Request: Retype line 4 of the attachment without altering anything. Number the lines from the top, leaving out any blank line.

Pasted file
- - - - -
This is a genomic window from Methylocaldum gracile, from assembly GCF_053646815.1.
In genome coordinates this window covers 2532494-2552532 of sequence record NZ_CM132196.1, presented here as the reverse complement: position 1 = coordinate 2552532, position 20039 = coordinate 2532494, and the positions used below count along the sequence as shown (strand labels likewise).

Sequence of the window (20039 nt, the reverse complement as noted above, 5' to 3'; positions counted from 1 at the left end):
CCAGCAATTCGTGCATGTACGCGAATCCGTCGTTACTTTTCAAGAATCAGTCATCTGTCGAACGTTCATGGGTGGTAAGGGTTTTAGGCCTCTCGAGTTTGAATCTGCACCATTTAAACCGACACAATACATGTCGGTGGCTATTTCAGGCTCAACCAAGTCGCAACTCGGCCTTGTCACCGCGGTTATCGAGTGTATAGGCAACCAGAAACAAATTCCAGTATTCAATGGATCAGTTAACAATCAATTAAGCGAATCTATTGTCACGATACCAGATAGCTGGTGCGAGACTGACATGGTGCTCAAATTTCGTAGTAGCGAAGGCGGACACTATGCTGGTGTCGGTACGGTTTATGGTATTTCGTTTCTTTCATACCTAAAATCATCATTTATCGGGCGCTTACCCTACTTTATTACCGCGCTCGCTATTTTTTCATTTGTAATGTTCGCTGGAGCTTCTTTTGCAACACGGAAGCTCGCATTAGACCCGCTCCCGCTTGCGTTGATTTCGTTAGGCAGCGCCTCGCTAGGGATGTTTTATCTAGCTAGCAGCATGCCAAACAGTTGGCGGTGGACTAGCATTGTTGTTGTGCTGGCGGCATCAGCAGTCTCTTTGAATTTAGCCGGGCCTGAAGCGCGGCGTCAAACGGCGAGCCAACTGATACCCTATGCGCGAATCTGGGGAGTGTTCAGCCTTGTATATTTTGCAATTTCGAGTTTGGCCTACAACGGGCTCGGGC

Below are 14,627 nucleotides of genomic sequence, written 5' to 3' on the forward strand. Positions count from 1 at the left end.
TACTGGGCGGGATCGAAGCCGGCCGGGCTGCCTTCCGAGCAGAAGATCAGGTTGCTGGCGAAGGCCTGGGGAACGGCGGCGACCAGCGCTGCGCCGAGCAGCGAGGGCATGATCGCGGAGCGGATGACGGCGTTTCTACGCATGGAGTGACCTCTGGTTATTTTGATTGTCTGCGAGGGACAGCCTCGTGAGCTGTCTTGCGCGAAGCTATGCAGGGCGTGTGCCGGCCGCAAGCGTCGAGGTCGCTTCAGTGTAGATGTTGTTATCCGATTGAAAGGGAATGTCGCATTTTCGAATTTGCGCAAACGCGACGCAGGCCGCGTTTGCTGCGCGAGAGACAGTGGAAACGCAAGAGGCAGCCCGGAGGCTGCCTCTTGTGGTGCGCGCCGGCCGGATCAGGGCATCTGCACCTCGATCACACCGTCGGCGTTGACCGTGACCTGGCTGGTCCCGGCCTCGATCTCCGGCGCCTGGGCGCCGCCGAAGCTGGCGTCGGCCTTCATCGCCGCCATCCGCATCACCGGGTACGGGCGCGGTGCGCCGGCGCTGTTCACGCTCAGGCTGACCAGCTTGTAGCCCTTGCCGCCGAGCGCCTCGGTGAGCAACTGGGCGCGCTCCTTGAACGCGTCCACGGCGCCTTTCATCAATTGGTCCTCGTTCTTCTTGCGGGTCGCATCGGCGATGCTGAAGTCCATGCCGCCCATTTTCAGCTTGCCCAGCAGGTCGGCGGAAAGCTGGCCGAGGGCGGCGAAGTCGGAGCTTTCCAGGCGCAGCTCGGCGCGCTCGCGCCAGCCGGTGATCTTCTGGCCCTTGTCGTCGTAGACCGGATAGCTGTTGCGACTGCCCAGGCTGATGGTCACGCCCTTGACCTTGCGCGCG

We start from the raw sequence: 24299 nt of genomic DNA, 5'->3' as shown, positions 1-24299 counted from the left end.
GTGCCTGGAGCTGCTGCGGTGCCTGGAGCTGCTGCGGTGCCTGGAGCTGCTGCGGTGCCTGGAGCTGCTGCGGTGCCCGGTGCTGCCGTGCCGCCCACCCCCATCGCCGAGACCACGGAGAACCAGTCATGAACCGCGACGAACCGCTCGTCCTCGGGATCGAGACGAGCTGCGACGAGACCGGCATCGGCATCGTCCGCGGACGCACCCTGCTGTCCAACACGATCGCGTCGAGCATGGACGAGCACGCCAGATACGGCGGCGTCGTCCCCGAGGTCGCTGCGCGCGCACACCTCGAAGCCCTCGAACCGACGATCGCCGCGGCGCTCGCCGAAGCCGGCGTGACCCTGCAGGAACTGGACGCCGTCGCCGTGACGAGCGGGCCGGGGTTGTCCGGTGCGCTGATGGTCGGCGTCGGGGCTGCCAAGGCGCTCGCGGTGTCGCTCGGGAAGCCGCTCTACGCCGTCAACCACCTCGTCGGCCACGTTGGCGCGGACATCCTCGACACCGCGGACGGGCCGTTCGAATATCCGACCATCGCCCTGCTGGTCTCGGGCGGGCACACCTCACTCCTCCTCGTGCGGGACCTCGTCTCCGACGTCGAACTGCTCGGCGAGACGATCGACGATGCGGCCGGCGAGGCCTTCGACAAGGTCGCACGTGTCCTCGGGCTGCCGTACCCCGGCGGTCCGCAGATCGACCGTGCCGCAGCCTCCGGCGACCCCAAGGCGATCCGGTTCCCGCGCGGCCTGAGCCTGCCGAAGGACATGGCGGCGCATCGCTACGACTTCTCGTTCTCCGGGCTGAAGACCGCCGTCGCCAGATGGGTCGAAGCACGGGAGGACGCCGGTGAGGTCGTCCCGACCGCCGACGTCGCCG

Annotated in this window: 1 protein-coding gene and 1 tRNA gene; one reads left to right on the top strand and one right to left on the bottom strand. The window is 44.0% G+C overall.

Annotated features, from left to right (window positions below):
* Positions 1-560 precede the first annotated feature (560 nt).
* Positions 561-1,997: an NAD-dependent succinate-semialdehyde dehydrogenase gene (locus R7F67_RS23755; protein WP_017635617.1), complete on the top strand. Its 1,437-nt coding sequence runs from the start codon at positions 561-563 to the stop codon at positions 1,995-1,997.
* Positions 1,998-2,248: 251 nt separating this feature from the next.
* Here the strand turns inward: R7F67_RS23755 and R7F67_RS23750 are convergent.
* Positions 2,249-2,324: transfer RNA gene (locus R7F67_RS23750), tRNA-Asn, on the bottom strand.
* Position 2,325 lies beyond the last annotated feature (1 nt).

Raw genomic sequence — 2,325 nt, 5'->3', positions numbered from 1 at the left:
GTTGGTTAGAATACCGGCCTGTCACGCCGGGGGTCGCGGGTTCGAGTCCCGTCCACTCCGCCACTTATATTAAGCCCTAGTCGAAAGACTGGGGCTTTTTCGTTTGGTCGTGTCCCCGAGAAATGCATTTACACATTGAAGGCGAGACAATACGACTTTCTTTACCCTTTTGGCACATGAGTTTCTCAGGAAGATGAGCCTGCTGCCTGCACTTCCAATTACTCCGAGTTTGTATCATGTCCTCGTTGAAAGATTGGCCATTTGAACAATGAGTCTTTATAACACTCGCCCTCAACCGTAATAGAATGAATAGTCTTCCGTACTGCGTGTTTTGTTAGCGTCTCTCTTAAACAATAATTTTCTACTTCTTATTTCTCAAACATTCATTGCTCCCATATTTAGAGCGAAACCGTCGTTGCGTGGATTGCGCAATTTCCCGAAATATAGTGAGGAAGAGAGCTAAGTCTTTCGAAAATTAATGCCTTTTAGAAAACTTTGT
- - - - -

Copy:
CCAGCAATTCGTGCATGTACGCGAATCCGTCGTTACTTTTCAAGAATCAGTCATCTGTCGAACGTTCATGGGTGGTAAGGGTTTTAGGCCTCTCGAGTTTGAATCTGCACCATTTAAACCGACACAATACATGTCGGTGGCTATTTCAGGCTCAACCAAGTCGCAACTCGGCCTTGTCACCGCGGTTATCGAGTGTATAGGCAACCAGAAACAAATTCCAGTATTCAATGGATCAGTTAACAATCAATTAAGCGAATCTATTGTCACGATACCAGATAGCTGGTGCGAGACTGACATGGTGCTCAAATTTCGTAGTAGCGAAGGCGGACACTATGCTGGTGTCGGTACGGTTTATGGTATTTCGTTTCTTTCATACCTAAAATCATCATTTATCGGGCGCTTACCCTACTTTATTACCGCGCTCGCTATTTTTTCATTTGTAATGTTCGCTGGAGCTTCTTTTGCAACACGGAAGCTCGCATTAGACCCGCTCCCGCTTGCGTTGATTTCGTTAGGCAGCGCCTCGCTAGGGATGTTTTATCTAGCTAGCAGCATGCCAAACAGTTGGCGGTGGACTAGCATTGTTGTTGTGCTGGCGGCATCAGCAGTCTCTTTGAATTTAGCCGGGCCTGAAGCGCGGCGTCAAACGGCGAGCCAACTGATACCCTATGCGCGAATCTGGGGAGTGTTCAGCCTTGTATATTTTGCAATTTCGAGTTTGGCCTACAACGGGCTCGGGC